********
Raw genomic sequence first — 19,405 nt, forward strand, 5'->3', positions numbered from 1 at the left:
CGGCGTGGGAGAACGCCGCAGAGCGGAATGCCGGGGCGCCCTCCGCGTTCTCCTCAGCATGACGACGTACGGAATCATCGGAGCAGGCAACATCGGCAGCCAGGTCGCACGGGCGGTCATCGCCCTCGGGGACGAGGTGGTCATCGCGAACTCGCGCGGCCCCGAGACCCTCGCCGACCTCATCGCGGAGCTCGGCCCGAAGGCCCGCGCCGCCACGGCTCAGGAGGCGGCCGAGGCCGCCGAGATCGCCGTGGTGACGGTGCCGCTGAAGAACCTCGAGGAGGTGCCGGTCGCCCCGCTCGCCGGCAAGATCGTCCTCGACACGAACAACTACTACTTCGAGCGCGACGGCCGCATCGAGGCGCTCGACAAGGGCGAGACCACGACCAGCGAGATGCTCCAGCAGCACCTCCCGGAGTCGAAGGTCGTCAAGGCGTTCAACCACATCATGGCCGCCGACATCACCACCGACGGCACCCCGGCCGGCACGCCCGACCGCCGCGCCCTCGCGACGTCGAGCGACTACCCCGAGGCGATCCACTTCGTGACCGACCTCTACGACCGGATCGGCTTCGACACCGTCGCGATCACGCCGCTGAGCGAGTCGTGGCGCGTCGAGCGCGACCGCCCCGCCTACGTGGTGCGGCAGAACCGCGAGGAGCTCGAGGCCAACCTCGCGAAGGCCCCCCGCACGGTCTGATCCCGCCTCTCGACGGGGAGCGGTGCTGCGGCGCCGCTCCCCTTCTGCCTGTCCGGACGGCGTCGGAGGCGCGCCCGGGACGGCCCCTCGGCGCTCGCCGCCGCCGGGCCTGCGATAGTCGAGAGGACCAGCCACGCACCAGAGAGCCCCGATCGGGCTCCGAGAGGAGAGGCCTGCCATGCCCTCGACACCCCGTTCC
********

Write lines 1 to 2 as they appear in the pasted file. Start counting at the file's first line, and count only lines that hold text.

Raw genomic sequence first — 19,405 nt, forward strand, 5'->3', positions numbered from 1 at the left:
CGGCGTGGGAGAACGCCGCAGAGCGGAATGCCGGGGCGCCCTCCGCGTTCTCCTCAGCATGACGACGTACGGAATCATCGGAGCAGGCAACATCGGCAGCCAGGTCGCACGGGCGGTCATCGCCCTCGGGGACGAGGTGGTCATCGCGAACTCGCGCGGCCCCGAGACCCTCGCCGACCTCATCGCGGAGCTCGGCCCGAAGGCCCGCGCCGCCACGGCTCAGGAGGCGGCCGAGGCCGCCGAGATCGCCGTGGTGACGGTGCCGCTGAAGAACCTCGAGGAGGTGCCGGTCGCCCCGCTCGCCGGCAAGATCGTCCTCGACACGAACAACTACTACTTCGAGCGCGACGGCCGCATCGAGGCGCTCGACAAGGGCGAGACCACGACCAGCGAGATGCTCCAGCAGCACCTCCCGGAGTCGAAGGTCGTCAAGGCGTTCAACCACATCATGGCCGCCGACATCACCACCGACGGCACCCCGGCCGGCACGCCCGACCGCCGCGCCCTCGCGACGTCGAGCGACTACCCCGAGGCGATCCACTTCGTGACCGACCTCTACGACCGGATCGGCTTCGACACCGTCGCGATCACGCCGCTGAGCGAGTCGTGGCGCGTCGAGCGCGACCGCCCCGCCTACGTGGTGCGGCAGAACCGCGAGGAGCTCGAGGCCAACCTCGCGAAGGCCCCCCGCACGGTCTGATCCCGCCTCTCGACGGGGAGCGGTGCTGCGGCGCCGCTCCCCTTCTGCCTGTCCGGACGGCGTCGGAGGCGCGCCCGGGACGGCCCCTCGGCGCTCGCCGCCGCCGGGCCTGCGATAGTCGAGAGGACCAGCCACGCACCAGAGAGCCCCGATCGGGCTCCGAGAGGAGAGGCCTGCCATGCCCTCGACACCCCGTTCC